Disclosed Poetics: Beyond Landscape and Lyricism by John Kinsella

By John Kinsella

John Kinsella explores a latest poetics and pedagogy because it emerges from his reflections on his personal writing and instructing, and at the paintings of alternative poets, relatively modern writers with which he feels a few affinity.


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In terms of colonialist Australia, the beach is much more: it is the point of access, the place where the colonisation begins, where the overwhelming oceans yield their reward. The voyages of exploration and discovery find their endgame. It is not coincidental that the overturning of what is now termed terra nullius in the Mabo case began with an examination of continuous occupation of a beach/shoreline-related space in the Murray Islands. There is an implied necessity that the symbolic point of entry should be the point of recognition, of undoing.

It is the unseen stream below the surface sought by the diviner and found to be running salt. The gendering of place also fascinates me. Groser alludes to the maleness of Adam Lindsay Gordon’s way of seeing – ‘He possessed a keen sense for manliness and natural beauty’ (1927, p. 219). For me, gender is among other things a complex and interchangeable way of seeing the land. The use of maleness or femaleness or hermaphroditism in my poetry is meant to show how mobile our interaction with place is.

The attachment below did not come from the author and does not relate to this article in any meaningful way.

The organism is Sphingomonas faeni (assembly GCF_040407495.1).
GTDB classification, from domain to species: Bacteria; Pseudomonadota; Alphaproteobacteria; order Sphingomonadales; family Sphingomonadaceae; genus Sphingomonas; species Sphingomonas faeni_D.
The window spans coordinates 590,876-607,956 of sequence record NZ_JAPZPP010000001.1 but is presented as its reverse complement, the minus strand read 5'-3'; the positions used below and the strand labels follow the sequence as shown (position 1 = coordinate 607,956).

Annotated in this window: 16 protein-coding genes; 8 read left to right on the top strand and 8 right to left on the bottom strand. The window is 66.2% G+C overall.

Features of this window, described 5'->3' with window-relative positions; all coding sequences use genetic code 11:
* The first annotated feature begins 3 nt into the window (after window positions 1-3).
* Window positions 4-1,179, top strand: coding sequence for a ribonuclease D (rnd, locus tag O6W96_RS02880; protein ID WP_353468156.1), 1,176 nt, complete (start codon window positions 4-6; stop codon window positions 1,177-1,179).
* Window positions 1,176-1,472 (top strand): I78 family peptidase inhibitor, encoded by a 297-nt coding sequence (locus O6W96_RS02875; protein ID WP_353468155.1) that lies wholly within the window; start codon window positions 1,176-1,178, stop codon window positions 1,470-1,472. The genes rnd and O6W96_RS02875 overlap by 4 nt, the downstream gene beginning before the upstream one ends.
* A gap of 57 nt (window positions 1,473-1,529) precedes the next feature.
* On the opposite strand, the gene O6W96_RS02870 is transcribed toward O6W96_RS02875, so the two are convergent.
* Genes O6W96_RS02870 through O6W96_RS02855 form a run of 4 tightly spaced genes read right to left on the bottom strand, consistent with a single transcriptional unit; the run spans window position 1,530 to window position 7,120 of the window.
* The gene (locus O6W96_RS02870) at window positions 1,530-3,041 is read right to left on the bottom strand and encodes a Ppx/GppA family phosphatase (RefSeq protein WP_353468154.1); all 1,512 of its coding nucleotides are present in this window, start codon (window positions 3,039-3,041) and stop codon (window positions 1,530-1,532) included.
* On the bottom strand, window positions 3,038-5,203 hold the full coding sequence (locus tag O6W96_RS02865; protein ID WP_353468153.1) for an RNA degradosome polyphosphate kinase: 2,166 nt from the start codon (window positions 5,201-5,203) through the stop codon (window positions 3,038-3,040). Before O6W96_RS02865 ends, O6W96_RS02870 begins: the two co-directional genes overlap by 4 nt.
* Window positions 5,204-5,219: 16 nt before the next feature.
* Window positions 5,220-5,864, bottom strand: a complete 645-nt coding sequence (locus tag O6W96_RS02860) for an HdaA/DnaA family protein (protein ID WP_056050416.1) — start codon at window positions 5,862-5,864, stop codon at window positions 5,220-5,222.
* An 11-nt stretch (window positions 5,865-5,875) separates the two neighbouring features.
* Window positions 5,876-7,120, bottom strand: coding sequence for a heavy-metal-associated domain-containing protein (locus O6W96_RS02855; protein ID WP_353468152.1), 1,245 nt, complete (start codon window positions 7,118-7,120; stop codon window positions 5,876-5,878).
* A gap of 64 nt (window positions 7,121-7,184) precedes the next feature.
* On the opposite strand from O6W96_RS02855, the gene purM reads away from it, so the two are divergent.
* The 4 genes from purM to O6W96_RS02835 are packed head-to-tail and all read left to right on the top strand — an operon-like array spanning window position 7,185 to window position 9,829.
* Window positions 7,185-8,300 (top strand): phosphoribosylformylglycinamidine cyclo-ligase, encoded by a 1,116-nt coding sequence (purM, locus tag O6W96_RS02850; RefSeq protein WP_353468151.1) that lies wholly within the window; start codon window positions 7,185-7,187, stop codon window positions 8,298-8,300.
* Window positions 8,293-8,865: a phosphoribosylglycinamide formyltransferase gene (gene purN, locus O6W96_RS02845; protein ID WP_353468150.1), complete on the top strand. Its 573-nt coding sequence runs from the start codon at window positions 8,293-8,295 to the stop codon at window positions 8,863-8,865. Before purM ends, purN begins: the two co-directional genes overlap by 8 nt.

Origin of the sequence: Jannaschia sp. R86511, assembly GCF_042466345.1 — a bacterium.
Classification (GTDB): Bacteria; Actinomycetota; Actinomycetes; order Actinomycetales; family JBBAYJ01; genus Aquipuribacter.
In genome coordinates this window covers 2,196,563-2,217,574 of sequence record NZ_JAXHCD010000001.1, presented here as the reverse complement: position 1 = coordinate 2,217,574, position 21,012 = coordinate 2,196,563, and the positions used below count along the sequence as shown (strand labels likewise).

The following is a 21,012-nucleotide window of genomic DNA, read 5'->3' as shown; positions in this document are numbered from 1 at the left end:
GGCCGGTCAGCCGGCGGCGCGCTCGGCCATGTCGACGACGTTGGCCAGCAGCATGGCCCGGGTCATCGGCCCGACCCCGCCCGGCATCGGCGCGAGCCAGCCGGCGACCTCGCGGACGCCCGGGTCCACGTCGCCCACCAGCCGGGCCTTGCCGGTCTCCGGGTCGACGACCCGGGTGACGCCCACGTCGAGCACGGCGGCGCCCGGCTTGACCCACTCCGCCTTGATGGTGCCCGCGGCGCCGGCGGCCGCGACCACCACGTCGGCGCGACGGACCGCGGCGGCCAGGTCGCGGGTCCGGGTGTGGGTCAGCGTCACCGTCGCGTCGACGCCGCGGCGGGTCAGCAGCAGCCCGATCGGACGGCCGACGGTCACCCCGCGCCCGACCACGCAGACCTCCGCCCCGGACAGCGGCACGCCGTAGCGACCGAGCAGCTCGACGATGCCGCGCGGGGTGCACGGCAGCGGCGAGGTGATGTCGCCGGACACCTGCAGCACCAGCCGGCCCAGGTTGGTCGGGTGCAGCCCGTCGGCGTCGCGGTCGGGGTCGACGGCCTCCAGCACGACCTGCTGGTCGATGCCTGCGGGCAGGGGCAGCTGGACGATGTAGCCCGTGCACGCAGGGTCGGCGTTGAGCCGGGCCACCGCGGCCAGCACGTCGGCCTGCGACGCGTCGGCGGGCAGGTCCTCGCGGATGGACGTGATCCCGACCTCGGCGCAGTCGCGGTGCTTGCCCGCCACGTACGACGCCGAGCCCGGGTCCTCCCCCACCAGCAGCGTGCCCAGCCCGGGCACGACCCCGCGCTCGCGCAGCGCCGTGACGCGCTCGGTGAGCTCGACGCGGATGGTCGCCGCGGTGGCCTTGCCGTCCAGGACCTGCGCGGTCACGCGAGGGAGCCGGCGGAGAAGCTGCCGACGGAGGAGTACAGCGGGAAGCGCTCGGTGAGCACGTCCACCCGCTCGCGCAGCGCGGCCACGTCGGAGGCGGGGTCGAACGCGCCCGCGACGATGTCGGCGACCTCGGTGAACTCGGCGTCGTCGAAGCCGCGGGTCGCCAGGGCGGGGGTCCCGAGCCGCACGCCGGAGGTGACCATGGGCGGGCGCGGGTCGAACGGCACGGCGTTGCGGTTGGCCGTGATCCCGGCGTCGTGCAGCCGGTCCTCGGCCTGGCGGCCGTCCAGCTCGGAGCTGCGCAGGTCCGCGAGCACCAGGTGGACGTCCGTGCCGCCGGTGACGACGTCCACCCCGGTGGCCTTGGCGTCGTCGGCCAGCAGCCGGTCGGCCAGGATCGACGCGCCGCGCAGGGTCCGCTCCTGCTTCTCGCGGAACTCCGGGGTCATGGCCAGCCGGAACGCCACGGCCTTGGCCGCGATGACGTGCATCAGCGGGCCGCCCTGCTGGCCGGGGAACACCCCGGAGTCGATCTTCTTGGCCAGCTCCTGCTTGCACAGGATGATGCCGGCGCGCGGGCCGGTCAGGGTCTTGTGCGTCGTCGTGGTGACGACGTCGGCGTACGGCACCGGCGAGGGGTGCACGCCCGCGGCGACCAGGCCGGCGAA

This othering and fear of the unknown, fused with a Victorian occultism, resonates throughout the Australian literature of the late nineteenth century, and indeed earlier and later. But this is not the bush I recognise, and it is not just a matter of time having passed. Many still view the Australian forests and deserts as places of the ‘other’, where the rules of the Clarke geo-psychology come into play. The forests are where people grow dope and murderers dispose of their victims; the desert is the place you drive into and perish, to be found six months later a few miles from your car (even the radiator drained for water).

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